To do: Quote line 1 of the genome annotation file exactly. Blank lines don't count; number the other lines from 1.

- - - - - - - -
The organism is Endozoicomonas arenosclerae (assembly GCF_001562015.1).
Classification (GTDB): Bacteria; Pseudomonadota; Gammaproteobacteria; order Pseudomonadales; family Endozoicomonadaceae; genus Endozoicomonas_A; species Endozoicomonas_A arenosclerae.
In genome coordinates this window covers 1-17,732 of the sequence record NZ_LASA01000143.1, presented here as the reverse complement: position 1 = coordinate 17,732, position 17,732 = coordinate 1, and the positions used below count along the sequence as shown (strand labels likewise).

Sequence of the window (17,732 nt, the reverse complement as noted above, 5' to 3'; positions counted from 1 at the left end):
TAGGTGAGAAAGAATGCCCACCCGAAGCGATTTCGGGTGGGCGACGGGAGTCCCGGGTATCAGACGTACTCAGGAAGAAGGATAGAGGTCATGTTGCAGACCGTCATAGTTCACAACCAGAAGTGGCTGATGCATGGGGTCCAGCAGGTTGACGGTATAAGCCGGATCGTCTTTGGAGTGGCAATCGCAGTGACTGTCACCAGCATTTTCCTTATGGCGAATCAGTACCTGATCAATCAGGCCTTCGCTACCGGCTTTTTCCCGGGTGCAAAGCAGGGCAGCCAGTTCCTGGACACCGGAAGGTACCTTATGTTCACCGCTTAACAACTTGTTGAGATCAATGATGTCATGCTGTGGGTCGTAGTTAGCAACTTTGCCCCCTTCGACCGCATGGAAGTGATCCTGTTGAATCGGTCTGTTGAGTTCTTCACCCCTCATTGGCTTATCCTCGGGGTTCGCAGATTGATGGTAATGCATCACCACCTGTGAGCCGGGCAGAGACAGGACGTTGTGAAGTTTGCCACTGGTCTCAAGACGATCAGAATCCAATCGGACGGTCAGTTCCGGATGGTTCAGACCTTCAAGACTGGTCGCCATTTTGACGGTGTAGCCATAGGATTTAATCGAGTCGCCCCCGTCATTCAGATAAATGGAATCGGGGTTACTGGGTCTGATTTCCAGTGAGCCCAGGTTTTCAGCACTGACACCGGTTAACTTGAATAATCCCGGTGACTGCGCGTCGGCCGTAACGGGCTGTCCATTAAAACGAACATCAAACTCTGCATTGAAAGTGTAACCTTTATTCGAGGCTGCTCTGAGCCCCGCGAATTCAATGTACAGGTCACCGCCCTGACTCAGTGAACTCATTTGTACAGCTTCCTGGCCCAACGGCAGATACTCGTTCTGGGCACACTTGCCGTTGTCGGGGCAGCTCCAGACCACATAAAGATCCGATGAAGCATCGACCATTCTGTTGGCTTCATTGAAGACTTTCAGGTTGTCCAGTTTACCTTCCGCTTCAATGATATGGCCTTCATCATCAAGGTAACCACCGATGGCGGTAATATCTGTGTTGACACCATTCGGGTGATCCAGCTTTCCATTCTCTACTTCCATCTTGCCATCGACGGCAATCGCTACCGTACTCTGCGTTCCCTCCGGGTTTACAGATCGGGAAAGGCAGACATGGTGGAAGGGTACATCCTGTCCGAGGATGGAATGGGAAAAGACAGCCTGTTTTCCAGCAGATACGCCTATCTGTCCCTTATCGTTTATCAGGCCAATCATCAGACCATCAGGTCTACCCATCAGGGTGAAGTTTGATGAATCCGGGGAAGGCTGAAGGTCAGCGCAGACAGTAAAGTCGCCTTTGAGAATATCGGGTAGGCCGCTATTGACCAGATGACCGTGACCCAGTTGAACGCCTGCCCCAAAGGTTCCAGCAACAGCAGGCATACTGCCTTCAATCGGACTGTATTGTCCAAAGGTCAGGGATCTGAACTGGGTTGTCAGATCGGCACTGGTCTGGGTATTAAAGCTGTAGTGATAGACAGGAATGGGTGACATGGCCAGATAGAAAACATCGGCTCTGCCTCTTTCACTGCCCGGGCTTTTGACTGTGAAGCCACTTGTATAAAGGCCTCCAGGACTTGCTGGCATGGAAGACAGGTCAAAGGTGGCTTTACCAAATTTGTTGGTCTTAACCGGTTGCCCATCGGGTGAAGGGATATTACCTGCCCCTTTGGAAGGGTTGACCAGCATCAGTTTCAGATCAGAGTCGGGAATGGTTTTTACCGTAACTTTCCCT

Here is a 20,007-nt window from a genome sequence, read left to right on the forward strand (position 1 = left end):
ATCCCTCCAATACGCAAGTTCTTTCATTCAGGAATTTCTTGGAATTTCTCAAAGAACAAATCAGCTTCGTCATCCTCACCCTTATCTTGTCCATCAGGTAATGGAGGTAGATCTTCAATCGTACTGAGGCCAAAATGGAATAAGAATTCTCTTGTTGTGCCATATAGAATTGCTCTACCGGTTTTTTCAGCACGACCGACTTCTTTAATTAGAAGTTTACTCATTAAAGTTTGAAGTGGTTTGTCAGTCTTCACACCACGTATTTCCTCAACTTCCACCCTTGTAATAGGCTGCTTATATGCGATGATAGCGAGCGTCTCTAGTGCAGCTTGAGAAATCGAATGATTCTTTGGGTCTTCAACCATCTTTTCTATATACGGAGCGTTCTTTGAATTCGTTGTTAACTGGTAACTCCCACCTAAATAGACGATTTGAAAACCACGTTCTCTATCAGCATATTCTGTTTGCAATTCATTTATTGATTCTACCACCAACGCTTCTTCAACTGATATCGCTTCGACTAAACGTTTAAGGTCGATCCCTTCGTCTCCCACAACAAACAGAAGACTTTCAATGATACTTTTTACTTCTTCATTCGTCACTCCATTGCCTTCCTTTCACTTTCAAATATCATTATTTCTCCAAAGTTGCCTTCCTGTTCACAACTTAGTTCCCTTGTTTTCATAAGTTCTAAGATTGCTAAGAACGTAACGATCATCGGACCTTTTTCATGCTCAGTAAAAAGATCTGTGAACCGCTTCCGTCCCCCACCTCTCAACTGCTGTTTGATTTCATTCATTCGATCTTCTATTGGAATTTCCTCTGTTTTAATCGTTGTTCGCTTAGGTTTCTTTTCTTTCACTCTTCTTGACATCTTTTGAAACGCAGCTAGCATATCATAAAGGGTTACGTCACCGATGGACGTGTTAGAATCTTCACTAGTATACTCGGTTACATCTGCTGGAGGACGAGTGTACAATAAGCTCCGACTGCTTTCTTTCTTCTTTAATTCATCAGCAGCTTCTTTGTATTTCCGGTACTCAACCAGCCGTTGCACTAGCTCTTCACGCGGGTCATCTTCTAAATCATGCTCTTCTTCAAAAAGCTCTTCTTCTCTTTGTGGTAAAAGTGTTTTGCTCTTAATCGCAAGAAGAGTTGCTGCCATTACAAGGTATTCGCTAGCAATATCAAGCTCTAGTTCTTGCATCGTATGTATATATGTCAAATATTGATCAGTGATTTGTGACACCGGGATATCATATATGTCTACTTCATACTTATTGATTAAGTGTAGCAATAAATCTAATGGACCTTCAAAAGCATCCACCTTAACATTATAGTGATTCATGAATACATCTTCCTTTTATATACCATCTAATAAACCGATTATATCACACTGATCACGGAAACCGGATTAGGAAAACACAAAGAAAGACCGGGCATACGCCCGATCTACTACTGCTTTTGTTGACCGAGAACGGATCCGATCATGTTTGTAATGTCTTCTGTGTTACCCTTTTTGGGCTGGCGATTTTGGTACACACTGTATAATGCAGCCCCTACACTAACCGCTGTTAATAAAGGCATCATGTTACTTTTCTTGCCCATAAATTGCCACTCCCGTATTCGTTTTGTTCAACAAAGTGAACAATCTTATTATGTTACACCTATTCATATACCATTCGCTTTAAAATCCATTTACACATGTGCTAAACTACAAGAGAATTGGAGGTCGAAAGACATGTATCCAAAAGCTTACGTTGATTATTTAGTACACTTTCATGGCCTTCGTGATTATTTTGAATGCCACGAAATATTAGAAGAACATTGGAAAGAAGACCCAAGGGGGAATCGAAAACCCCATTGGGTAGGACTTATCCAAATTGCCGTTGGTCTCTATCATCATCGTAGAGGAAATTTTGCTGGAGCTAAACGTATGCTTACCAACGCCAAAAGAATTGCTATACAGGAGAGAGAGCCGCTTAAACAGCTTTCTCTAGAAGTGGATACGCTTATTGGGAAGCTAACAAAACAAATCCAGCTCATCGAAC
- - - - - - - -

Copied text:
The organism is Endozoicomonas arenosclerae (assembly GCF_001562015.1).